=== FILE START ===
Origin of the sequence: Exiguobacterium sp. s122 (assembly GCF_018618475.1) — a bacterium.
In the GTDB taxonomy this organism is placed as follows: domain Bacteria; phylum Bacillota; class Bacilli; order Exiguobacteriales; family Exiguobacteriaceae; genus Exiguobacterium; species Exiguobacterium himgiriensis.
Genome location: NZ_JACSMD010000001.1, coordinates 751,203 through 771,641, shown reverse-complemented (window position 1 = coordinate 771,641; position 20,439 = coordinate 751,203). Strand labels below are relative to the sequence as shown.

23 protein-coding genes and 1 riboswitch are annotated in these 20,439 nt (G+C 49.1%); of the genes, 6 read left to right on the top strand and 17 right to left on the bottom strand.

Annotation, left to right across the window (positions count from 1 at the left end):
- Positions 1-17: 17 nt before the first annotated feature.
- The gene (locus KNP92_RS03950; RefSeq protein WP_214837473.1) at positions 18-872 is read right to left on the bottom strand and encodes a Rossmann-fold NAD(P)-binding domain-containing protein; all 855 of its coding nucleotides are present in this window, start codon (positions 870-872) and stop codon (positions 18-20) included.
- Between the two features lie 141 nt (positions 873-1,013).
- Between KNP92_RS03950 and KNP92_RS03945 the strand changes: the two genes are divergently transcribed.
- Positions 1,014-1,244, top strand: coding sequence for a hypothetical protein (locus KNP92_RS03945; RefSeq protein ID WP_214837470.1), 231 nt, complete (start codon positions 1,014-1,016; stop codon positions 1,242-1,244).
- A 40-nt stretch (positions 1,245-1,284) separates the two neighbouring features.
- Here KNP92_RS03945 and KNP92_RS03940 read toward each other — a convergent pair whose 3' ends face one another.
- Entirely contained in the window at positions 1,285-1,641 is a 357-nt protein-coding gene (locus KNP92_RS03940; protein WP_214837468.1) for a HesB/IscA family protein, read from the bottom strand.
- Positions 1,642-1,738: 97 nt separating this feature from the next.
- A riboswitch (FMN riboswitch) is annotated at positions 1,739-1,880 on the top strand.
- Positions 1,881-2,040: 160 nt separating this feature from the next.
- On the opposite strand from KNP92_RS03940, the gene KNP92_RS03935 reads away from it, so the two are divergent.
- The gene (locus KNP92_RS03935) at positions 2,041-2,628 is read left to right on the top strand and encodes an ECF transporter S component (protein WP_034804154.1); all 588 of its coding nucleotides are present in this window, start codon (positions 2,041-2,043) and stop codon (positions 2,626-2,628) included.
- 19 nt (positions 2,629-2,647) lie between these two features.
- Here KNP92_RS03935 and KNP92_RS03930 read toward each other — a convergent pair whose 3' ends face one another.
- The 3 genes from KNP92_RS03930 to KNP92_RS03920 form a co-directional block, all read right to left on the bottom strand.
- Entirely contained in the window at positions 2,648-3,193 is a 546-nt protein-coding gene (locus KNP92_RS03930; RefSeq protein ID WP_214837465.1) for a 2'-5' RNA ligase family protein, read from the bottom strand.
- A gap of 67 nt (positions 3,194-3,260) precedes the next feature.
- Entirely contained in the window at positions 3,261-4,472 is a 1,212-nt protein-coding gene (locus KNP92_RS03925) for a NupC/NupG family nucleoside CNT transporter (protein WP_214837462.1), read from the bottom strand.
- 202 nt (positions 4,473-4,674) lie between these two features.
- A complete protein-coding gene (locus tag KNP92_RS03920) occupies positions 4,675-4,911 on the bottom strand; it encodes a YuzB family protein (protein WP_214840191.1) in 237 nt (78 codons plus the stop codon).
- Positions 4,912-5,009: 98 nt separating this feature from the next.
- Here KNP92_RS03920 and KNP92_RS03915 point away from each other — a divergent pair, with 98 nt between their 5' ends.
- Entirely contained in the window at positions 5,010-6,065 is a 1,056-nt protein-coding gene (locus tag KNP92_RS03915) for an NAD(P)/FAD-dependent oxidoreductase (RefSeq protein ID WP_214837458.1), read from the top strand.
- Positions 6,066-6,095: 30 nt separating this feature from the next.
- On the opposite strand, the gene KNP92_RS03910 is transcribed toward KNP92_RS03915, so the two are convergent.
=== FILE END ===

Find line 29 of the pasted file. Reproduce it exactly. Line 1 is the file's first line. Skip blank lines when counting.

- Entirely contained in the window at positions 5,010-6,065 is a 1,056-nt protein-coding gene (locus tag KNP92_RS03915) for an NAD(P)/FAD-dependent oxidoreductase (RefSeq protein ID WP_214837458.1), read from the top strand.